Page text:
There are two other matters to which I wish to refer. The first three years of the Irish Parliament will be important. The hon. Member for the Scotland Division of Liverpool (Mr. T. P. O'Connor) yesterday referred to questions such as social reform, housing, and the like, to be dealt with in the early years of the Irish Parliament. Surely those are questions with which women are entitled to deal. Irish Nationalists who are democrats certainly ought to agree that the Irish Parliament should be representative of all those whose interests may be affected by their legislation. It is important that the right trend should be given to Irish social legislation. As soon as the Irish Parliament is set up, whether they believe it or not at present, they will discover that there is a very strong feeling on this subject in Ireland, and if it were settled now it would relieve the Irish Parliament of a good deal of anxiety during the first three years. I submit that for these reasons they ought to support this Amendment. Indeed, Home Rule is a misnomer so long as those who manage home affairs have no part whatever in Home Rule. Ireland has a proud record in the past in regard to her treatment of women. Ireland threw open her colleges and schools of surgery to women in this country when they were denied entrance to the surgery schools here. Trinity College gave degrees to the women of Oxford and Cambridge when they were denied degrees at those universities. I hope Irish Members are not going to stop there, and that they are not going to sully their proud record by refusing this Amendment at a time when their long-cherished desire is going to be realised, and will not deny women a share in the consummation of this long struggle. Women have fought side by side with the men in their struggle for Home Rule, and I am sure that Irish Members will be the first to show some gratitude for the great services the women of Ireland have rendered to the Nationalist movement. This Bill should be a democratic Bill, and every section of Ireland should be represented. If my Amendment be not incorporated in the Bill, then it is not a Home Rule Bill, and the Irish Parliament cannot have the advantage which it ought to have, so long as half the population is totally unrepresented.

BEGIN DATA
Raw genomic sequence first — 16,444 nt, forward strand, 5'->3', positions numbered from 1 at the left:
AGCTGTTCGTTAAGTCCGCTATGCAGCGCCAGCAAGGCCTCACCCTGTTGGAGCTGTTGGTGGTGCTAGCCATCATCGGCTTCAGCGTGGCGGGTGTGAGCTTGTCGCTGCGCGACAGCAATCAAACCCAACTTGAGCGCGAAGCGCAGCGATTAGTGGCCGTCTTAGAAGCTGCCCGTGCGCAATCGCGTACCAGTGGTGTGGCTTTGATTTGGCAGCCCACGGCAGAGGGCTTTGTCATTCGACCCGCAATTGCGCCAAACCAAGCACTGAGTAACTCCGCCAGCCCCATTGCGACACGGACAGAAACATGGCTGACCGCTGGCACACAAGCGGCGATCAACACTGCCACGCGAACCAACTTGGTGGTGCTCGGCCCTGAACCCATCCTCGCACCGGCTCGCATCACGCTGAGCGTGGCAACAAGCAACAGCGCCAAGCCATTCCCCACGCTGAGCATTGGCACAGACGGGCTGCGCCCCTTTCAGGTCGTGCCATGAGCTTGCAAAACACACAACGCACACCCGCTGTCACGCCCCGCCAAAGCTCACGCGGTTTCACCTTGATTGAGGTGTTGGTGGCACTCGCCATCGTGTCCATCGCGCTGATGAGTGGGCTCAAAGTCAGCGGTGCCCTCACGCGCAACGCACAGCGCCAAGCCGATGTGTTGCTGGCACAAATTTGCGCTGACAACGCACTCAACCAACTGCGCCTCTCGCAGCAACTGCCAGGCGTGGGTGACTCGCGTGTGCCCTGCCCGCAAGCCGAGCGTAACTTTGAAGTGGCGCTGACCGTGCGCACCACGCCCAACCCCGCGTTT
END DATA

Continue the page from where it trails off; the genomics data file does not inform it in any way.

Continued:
I, like some of my colleagues sitting upon this bench, certainly should like to see the principle of Woman Suffrage cautiously introduced into our electoral system, and I confidently look forward very soon to have an opportunity of giving effect to my moderate and sensible views on this subject in the Lobby of this House. But we here, this afternoon, are on Clause 9 of this Government of Ireland Bill, and I should like to ask the Committee most carefully to remember that by the provisions of the Bill the Irish electoral roll will be the same as that of Members returned by the constituencies to the Imperial Parliament. That is a matter which I want to bring home to the minds of everybody in the Committee. Before many weeks are over we shall in the Imperial Parliament, in which the Irish Members are fully represented, have an opportunity, quite free from any entanglement of Home Rule or anything else, free also from what many people find trying to them, the crack of the party Whip, to decide for ourselves, one way or the other, upon a variety of questions connected with Woman Suffrage on the floor of this House. My hon. Friend below the Gangway, who has just delivered one of his well-knitted and closely reasoned speeches, referred to opinion in Ireland—Irish opinion is reflected by the representatives from Ireland, whether they sit above or below the Gangway opposite—and I may say, with the most perfect truth, that there is a great body of opinion in Ireland in favour of some measure such as he proposes. I hardly know that I should be authorised or justified from my knowledge to say exactly to what extent, but there is a large body of opinion in Ireland in favour of the principle of Woman Suffrage. [An HON. MEMBER: "No."] There is undoubtedly, unless all means of expounding opinion are, worthless—which really sometimes is almost brought home to my mind—unless what are called the ordinary channels, and indeed channels of communication at all, are not to be relied upon, I say unhesitatingly there is a body of opinion, I do not say how large, in favour of some measure of Woman Suffrage.